Xiang Ao, Yong Zhong, Xiaohe Yu, Mark Marshall, Tao Feng, Jianping Ning, Qiaoling Zhou
BACKGROUND: Acute kidney injury (AKI) is common in critically ill neonates, and peritoneal dialysis (PD) can be a lifesaving option. In China, however, much of the equipment for PD in neonates is not available. We describe results with a novel system for PD, which has been developed locally to improve access to therapy and care for critically ill neonates requiring PD in China. METHODS: The system comprises a 14-gauge single-lumen central venous catheter serving as a PD catheter, inserted by Seldinger technique, with an adapted twin bag PD system...
October 12, 2018: Peritoneal Dialysis International: Journal of the International Society for Peritoneal Dialysis
Alice Luehr
Individuals who require renal replacement therapy overwhelmingly choose outpatient hemodialysis. Appropriate cannulation techniques are an essential element in access preservation and in the prevention of access-related complications. Missed cannulations can result in damage of arteriovenous fistulas (AVFs) and arteriovenous grafts (AVGs). Ultrasound-guided cannulation is an effective technique for the placement of peripheral intravenous (IV) catheters and central venous catheters (CVCs) for hemodialysis. The purposes of this project were to determine if ultrasound-guided cannulation of AVFs decreased the number of missed cannulations, to determine staff and patient perceptions regarding cannulation, and to implement a quality incentive program (QIP) to implement an evidence-based ultrasound-guided policy and procedure, training program, and competency evaluation at a hospital-based dialysis facility...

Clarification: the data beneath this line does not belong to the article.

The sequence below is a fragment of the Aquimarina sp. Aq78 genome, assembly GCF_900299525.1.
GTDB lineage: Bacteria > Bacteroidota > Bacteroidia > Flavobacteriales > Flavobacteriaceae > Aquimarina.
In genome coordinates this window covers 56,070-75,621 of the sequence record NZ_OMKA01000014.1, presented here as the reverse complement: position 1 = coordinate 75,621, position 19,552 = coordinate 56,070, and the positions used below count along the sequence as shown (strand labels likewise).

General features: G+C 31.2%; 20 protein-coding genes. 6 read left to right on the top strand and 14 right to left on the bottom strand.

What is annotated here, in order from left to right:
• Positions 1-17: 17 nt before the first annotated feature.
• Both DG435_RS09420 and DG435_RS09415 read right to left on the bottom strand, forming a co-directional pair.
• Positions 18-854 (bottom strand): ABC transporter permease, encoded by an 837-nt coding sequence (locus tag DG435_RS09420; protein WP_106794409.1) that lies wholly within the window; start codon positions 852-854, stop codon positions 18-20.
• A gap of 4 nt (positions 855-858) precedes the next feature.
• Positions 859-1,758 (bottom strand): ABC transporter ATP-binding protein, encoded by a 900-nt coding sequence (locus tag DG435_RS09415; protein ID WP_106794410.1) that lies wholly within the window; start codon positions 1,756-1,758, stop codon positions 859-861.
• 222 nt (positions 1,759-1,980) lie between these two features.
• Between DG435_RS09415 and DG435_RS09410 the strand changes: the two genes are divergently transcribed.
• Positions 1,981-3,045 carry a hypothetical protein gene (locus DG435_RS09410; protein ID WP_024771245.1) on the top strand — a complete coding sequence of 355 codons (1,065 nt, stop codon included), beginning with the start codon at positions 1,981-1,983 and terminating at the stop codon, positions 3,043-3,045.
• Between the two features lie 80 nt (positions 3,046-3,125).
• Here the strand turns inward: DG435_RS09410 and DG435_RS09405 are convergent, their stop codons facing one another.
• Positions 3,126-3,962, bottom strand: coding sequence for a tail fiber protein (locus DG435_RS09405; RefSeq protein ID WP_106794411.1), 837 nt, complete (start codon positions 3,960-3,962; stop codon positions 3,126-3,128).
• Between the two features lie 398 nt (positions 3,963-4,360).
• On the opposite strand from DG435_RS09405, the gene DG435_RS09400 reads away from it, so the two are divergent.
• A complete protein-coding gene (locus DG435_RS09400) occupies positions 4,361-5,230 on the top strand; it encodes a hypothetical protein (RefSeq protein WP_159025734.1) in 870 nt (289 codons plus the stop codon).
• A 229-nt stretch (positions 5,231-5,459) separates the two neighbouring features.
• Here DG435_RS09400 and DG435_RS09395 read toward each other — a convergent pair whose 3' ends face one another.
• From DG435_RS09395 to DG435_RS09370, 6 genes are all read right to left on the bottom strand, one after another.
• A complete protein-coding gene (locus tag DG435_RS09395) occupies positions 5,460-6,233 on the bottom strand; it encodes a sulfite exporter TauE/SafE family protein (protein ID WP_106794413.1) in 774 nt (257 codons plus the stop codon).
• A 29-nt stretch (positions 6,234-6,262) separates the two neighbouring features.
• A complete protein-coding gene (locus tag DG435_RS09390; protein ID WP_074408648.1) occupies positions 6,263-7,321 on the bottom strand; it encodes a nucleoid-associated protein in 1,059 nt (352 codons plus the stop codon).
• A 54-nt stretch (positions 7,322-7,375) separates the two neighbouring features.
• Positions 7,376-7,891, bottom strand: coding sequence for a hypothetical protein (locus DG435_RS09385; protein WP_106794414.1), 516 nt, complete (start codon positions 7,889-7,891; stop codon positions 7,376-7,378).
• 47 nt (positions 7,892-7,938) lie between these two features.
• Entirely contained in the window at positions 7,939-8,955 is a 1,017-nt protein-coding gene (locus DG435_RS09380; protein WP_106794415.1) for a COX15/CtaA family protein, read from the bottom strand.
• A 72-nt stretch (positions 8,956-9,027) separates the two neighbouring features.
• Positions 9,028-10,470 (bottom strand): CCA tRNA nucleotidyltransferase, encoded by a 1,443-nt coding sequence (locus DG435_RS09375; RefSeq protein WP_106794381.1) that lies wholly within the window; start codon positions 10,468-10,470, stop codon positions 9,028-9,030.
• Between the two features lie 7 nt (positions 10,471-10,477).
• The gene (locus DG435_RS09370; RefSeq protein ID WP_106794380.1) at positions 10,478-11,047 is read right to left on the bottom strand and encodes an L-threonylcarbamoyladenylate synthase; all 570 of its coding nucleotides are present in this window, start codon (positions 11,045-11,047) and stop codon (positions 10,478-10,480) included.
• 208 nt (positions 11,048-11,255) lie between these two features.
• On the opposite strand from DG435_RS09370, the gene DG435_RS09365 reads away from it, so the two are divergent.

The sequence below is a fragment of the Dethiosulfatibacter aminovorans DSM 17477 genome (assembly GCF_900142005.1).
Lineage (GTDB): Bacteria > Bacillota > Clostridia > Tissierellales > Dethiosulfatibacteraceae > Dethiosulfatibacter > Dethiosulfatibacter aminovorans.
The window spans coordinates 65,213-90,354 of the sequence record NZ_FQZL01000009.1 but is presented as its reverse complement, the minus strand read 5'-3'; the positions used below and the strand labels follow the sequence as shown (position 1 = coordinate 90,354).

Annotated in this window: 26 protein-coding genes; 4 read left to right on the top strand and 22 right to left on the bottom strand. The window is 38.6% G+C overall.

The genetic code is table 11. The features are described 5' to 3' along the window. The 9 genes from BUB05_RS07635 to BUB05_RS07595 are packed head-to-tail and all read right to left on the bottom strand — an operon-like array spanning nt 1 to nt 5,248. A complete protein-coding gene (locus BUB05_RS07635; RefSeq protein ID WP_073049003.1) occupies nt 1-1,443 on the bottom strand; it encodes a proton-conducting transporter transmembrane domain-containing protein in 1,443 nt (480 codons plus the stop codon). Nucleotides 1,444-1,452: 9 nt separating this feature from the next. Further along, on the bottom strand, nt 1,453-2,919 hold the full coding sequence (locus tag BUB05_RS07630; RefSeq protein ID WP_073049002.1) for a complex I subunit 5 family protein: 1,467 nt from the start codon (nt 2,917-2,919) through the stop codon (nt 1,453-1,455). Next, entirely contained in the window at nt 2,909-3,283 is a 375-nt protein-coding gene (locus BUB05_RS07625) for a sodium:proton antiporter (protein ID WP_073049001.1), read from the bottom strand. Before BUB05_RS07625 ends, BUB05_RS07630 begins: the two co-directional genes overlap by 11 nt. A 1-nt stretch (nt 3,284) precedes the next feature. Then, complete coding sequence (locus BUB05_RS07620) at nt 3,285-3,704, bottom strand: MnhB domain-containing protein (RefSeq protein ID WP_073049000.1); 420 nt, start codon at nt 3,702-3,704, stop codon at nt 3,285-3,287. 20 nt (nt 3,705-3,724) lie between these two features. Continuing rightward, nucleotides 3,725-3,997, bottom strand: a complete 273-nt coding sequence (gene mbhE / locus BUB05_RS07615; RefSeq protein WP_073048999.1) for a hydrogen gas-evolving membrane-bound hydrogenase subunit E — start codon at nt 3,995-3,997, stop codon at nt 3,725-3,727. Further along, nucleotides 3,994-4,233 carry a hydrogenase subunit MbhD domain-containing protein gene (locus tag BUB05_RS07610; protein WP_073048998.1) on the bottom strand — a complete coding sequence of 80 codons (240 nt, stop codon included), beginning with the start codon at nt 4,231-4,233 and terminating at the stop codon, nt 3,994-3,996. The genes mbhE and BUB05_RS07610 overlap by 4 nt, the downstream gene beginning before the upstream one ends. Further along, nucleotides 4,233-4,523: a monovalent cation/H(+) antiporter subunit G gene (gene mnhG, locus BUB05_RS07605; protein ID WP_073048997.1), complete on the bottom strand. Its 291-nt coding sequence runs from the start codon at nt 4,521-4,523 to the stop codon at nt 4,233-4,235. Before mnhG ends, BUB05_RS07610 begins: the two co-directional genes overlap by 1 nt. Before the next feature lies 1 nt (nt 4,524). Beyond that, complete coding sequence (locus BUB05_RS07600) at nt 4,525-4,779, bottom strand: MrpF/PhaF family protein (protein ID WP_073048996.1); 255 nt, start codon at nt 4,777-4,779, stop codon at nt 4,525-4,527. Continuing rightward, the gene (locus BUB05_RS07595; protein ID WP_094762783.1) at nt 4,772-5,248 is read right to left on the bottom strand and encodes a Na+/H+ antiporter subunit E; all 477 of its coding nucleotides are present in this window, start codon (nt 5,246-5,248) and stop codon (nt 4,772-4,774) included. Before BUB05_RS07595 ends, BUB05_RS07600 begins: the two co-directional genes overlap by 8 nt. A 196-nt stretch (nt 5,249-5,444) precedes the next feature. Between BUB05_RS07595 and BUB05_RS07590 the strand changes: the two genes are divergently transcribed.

September 2018: Nephrology Nursing Journal: Journal of the American Nephrology Nurses' Association
Cory N Criss, Samir K Gadepalli, Niki Matusko, Marcus D Jarboe
BACKGROUND: Use of ultrasound-guidance for central venous access in adults is the standard of care. There is, however, less clarity in the role of routine ultrasound use in obtaining venous access in children. We sought to evaluate safety and efficiency of the placement of central lines utilizing an ultrasound-guided approach compared to the traditional, landmark approach in pediatric patients. STUDY DESIGN: A single-institution retrospective chart review, using CPT codes, was performed for all tunneled central venous catheters in children between 2005 and 2017 by the same pediatric surgery group...
September 13, 2018: Journal of Pediatric Surgery
A B Maldonado-Cárceles, J García-Medina, J J García-Alfonso, J J Árense-Gonzalo, A M Torres-Cantero
PURPOSE: The purpose of this study was to compare patency rates and risk of obstruction of catheter exchange (CE) with that of CE with fibrin sheath angioplasty (CE+FSA) in dysfunctional tunneled central hemodialysis venous catheter (CHVC). MATERIALS AND METHODS: A total of 107 consecutive patients with dysfunctional CHVC were retrospectively included. There were 66 men and 41 women with a mean age of 67.8±12.5 (SD) years (range: 23.0-86.0 years). Seventy-three of 107 patients (68...